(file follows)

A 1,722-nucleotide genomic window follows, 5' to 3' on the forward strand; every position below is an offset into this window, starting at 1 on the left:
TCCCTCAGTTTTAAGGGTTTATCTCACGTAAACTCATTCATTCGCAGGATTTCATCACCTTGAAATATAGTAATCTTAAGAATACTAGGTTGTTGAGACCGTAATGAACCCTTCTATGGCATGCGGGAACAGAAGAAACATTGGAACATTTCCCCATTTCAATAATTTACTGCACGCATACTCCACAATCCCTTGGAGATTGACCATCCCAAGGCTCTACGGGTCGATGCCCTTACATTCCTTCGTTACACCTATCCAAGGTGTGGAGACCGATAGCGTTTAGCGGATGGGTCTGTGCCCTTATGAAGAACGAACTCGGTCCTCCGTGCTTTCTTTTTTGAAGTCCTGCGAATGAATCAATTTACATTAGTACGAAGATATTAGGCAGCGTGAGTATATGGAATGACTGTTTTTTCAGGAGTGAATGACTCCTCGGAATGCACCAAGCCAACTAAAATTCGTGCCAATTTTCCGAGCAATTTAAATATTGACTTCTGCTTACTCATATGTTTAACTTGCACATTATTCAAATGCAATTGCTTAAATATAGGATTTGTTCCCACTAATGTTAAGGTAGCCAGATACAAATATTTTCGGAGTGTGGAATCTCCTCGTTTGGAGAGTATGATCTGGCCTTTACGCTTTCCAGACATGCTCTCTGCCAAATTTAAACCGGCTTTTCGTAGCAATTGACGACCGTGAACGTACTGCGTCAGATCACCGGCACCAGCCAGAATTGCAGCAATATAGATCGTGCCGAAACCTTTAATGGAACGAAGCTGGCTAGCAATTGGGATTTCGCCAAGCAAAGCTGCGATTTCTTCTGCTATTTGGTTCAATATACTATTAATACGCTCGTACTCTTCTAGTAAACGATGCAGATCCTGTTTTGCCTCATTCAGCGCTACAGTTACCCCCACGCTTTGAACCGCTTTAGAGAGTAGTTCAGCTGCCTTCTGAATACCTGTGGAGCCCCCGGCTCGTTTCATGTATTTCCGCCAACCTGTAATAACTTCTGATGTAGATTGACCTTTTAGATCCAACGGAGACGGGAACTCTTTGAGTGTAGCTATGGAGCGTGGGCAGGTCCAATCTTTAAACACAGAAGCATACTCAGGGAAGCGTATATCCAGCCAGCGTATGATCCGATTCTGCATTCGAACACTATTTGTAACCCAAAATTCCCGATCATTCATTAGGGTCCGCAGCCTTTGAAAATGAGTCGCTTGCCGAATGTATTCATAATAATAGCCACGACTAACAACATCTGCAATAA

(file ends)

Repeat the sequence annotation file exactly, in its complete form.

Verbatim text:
A 1,722-nucleotide genomic window follows, 5' to 3' on the forward strand; every position below is an offset into this window, starting at 1 on the left:
TCCCTCAGTTTTAAGGGTTTATCTCACGTAAACTCATTCATTCGCAGGATTTCATCACCTTGAAATATAGTAATCTTAAGAATACTAGGTTGTTGAGACCGTAATGAACCCTTCTATGGCATGCGGGAACAGAAGAAACATTGGAACATTTCCCCATTTCAATAATTTACTGCACGCATACTCCACAATCCCTTGGAGATTGACCATCCCAAGGCTCTACGGGTCGATGCCCTTACATTCCTTCGTTACACCTATCCAAGGTGTGGAGACCGATAGCGTTTAGCGGATGGGTCTGTGCCCTTATGAAGAACGAACTCGGTCCTCCGTGCTTTCTTTTTTGAAGTCCTGCGAATGAATCAATTTACATTAGTACGAAGATATTAGGCAGCGTGAGTATATGGAATGACTGTTTTTTCAGGAGTGAATGACTCCTCGGAATGCACCAAGCCAACTAAAATTCGTGCCAATTTTCCGAGCAATTTAAATATTGACTTCTGCTTACTCATATGTTTAACTTGCACATTATTCAAATGCAATTGCTTAAATATAGGATTTGTTCCCACTAATGTTAAGGTAGCCAGATACAAATATTTTCGGAGTGTGGAATCTCCTCGTTTGGAGAGTATGATCTGGCCTTTACGCTTTCCAGACATGCTCTCTGCCAAATTTAAACCGGCTTTTCGTAGCAATTGACGACCGTGAACGTACTGCGTCAGATCACCGGCACCAGCCAGAATTGCAGCAATATAGATCGTGCCGAAACCTTTAATGGAACGAAGCTGGCTAGCAATTGGGATTTCGCCAAGCAAAGCTGCGATTTCTTCTGCTATTTGGTTCAATATACTATTAATACGCTCGTACTCTTCTAGTAAACGATGCAGATCCTGTTTTGCCTCATTCAGCGCTACAGTTACCCCCACGCTTTGAACCGCTTTAGAGAGTAGTTCAGCTGCCTTCTGAATACCTGTGGAGCCCCCGGCTCGTTTCATGTATTTCCGCCAACCTGTAATAACTTCTGATGTAGATTGACCTTTTAGATCCAACGGAGACGGGAACTCTTTGAGTGTAGCTATGGAGCGTGGGCAGGTCCAATCTTTAAACACAGAAGCATACTCAGGGAAGCGTATATCCAGCCAGCGTATGATCCGATTCTGCATTCGAACACTATTTGTAACCCAAAATTCCCGATCATTCATTAGGGTCCGCAGCCTTTGAAAATGAGTCGCTTGCCGAATGTATTCATAATAATAGCCACGACTAACAACATCTGCAATAA